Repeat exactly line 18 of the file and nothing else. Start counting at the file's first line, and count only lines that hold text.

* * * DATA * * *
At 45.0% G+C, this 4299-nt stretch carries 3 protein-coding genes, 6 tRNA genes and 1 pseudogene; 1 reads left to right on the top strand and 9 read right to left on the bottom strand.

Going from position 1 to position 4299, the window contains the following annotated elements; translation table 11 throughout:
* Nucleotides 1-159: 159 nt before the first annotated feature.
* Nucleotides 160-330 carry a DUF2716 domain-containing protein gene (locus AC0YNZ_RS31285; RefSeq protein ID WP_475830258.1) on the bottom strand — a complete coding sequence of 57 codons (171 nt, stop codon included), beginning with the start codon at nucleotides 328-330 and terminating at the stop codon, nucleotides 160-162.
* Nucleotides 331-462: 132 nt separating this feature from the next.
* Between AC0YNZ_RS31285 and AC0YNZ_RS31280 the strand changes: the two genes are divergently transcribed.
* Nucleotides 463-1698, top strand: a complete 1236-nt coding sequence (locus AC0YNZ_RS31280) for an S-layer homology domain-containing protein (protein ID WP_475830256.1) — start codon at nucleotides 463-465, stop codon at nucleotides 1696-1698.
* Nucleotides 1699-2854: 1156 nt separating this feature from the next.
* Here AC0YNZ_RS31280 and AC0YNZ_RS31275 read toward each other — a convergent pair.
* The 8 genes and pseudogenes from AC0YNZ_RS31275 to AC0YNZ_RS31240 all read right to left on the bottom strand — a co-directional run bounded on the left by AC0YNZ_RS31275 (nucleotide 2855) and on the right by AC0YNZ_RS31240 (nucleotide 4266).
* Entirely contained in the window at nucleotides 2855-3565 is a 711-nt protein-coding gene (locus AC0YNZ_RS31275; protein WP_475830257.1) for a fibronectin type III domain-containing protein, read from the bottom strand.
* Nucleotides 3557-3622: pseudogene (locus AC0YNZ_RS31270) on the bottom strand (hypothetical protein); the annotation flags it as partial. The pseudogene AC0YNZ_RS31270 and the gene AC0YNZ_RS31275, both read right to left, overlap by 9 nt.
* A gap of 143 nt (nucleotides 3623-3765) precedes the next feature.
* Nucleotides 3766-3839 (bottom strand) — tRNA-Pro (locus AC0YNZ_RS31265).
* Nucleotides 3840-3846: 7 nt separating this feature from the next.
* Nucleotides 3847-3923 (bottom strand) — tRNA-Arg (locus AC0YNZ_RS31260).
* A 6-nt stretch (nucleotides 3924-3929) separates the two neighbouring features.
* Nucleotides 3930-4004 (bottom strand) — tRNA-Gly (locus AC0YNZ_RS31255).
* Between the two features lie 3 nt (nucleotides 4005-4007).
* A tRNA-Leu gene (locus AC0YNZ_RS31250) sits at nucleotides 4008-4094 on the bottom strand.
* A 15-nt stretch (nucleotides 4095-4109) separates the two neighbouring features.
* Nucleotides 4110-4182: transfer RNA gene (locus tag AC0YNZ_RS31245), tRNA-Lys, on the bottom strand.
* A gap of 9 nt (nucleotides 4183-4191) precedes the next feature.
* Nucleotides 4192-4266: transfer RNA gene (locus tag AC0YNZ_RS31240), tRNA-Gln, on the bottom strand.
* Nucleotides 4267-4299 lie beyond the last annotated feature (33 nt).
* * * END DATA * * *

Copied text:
* Nucleotides 3930-4004 (bottom strand) — tRNA-Gly (locus AC0YNZ_RS31255).